Potty training | Housetraining a dog | Puppy training

How do I potty train my puppy?

Potty training is one of the biggest concerns of new dog owners. Even if you make everything right, accidents will happen and that's normal. Expect less sleep during the first 2-3 weeks of your pup in your new home and at least one accident during a day. Puppies learn fast, but they are still growing and even though they quickly understand that urinating or defecating inside your home is not a good idea, sometimes their bodies simply cannot hold it. Housetraining a puppy is like teaching a young child to use a toilet. It takes time!

First, let us debunk some myths related to potty training.

Puppy pads. Don't buy them! Although it is a good idea at the beginning (your house requires less cleaning), most dogs raised with puppy pads end up urinating on beds and carpets. Dogs have an instinct to urinate and defecate in an area that absorbs moisture better, for example, they chose grass over concrete. If you teach your pup to urinate in your home on something that absorbs moisture, then anything like puppy pads will do the work for your pup – a mattress, a sofa, etc. Some dogs learn to distinguish between puppy pads and the rest of the moisture-absorbing items in your home, but we strongly advise against using them, so you won't cause confusion to your pup.

Getting up early. Although during the first weeks of your pup in your home you will most probably need to wake up early, it won't be necessary afterward, when your pup matures. It's common to wake up at 5 AM or 6 AM for the potty training, but adult dogs, in general, adjust themselves to their owners' schedule and see no problem in sleeping up to 9 or 10 AM.

Scolding. We understand why you would use your temper to clean your house again and again. However, scolding doesn't help in any way while training your pup. If an accident happens, simply clean it and that's it.

The main idea behind puppy house training is having a good schedule. Make sure to be able to take your pup out every 2-3 hours. If you can't make it, ask friends for help. The more you take her out during the first weeks, the faster she'll learn to hold.

Potty training starts in the kennel where your pup was born. In some cases, it goes so smoothly that you don't even need to do anything, simply keep up with the good work started in the kennel. However, not all dogs bother about living clean. Also, some breeds are faster in learning than the others, so if your friend has a completely house trained puppy from a kennel and your pup still struggles, don't worry. Each pup is different.

Take your pup out when she wakes up after sleep, after an active play, and 30 mins after her meal. If you cannot take her outside, make sure she stays in a relatively small, safe area. Therefore, we love using dog crates. A puppy learns to stay alone for a while and doesn't have too much space to run around and instead of zooming and actively playing, she's conditioned to relax and sleep. We'll discuss using the crate a little bit later, but in general, having a safe space to leave your pup while you cannot pay attention to her, is a good way to teach your pup to stay calm while alone and not to run around your house. The puppy left in a free open space equals a puppy who's playing around, urinating after each play, and chewing something that she is not supposed to. It wouldn't be good not only for the sake of training but for the safety of your pup.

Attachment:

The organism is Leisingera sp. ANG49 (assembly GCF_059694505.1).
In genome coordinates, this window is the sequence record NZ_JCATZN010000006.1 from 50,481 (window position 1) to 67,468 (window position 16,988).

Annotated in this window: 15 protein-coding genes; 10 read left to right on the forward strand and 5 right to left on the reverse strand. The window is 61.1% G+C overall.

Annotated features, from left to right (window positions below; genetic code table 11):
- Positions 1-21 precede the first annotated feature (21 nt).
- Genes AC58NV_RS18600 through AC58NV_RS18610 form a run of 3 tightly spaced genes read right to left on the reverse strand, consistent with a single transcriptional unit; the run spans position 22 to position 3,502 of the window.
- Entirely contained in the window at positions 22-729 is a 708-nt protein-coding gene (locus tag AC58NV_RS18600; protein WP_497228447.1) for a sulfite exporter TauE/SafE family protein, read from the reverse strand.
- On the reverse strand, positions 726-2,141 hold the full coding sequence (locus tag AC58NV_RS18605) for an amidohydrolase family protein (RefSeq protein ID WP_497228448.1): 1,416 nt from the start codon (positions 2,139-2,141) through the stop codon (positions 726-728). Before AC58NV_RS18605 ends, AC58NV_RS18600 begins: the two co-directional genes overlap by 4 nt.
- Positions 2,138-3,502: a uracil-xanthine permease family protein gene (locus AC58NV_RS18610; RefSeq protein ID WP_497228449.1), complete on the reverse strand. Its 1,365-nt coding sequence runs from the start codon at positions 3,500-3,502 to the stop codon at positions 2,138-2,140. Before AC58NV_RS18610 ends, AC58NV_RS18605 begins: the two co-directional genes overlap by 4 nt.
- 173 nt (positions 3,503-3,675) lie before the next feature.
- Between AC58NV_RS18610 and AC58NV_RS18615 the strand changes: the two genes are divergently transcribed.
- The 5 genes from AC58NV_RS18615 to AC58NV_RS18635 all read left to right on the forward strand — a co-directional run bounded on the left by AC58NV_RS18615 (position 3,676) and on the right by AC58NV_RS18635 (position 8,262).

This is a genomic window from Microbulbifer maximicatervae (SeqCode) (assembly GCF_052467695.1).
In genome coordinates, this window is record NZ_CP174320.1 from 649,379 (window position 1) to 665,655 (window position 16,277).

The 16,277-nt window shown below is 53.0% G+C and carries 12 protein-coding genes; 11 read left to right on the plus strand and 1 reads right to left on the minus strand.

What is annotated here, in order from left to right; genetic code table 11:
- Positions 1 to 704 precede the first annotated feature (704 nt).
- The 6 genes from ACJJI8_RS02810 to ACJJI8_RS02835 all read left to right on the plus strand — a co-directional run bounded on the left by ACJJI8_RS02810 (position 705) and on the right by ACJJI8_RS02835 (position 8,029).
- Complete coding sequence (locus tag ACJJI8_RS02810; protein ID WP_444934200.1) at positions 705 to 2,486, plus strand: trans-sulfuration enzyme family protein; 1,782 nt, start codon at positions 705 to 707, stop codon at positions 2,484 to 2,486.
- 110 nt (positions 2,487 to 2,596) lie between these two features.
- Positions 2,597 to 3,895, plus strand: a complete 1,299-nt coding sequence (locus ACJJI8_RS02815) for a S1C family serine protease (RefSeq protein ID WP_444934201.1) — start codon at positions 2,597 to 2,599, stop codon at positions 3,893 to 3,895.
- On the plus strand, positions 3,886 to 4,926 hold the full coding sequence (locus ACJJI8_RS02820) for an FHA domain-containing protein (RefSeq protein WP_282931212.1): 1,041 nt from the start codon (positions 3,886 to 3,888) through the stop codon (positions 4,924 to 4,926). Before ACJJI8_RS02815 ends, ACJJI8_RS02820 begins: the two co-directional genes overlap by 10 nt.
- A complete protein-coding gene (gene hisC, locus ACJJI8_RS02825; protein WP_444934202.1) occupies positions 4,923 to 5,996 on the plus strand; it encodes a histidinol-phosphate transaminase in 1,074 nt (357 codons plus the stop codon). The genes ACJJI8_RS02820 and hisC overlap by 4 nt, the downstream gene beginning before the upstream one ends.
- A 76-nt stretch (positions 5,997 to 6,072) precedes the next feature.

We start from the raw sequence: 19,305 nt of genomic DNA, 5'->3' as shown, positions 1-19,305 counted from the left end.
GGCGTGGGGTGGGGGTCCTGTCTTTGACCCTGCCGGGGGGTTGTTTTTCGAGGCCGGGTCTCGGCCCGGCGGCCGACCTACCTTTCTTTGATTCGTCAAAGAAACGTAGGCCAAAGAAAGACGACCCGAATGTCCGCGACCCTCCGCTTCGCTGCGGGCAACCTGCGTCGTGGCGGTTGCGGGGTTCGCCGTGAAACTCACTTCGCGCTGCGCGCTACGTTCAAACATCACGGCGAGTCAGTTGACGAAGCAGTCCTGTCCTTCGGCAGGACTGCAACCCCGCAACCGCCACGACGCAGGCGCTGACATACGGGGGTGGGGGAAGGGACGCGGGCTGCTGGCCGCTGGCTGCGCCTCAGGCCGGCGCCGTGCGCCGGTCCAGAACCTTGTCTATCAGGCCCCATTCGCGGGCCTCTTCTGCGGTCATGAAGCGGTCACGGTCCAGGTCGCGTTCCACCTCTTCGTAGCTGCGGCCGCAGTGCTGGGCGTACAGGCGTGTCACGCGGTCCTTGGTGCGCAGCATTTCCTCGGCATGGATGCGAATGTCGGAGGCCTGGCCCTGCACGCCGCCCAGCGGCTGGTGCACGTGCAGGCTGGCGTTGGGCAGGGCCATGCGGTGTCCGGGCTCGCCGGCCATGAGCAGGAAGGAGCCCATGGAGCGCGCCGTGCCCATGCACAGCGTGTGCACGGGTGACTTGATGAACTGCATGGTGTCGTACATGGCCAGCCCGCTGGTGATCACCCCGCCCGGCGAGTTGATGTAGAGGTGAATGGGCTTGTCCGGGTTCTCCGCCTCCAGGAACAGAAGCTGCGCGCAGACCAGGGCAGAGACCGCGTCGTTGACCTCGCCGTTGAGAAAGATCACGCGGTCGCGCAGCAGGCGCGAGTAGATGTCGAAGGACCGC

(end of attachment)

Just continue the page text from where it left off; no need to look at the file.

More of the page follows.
Depending on your pup's biological clock (she gets active around the same time in the morning), take her out for a short break around 5 AM or 6 AM. Go out only for a couple of minutes and don't walk too much – simply stay in one spot, preferably on the grass. Then give her something to chew and place her in a crate or a corridor again. Go to sleep if needed! And take her out again in 30 mins or an hour. This walk should be a longer one.

The next walk should happen in 2 or 3 hours. That's a problem for most people, especially those who work from 9 to 5. If you cannot take your pup out, ask your friends and family for help. Contact your neighbors or a dog walker. Don't worry, soon you'll be able to leave your pup for the whole day, but in the beginning, she needs some additional care.

When your pup urinates or defecates outside, praise her a lot. If she struggles to do so, find a calm spot covered with grass and without too many dogs and people around. Stay in the same spot, don't walk too much around. If you keep moving all the time, your pup will most probably get excited about all the new smells and sights along the way and forget that she needs to "do her business". However, when she finally does something, don't rush back home, play around for a while, and walk her a little bit more. This way she will eventually learn that urinating and defecating outside leads to some more interesting things to do.

If an accident happens at home, don't scold your pup. It might scare her and because of that, some pups urinate secretly at home, which leads to even more problems. Simply clean up and write down the time when it happened. Usually, it's possible to see a pattern when the puppy needs some additional care.

Puppies urinate or defecate at home not because they are being naughty. If there was an accident, the most probable causes are the following: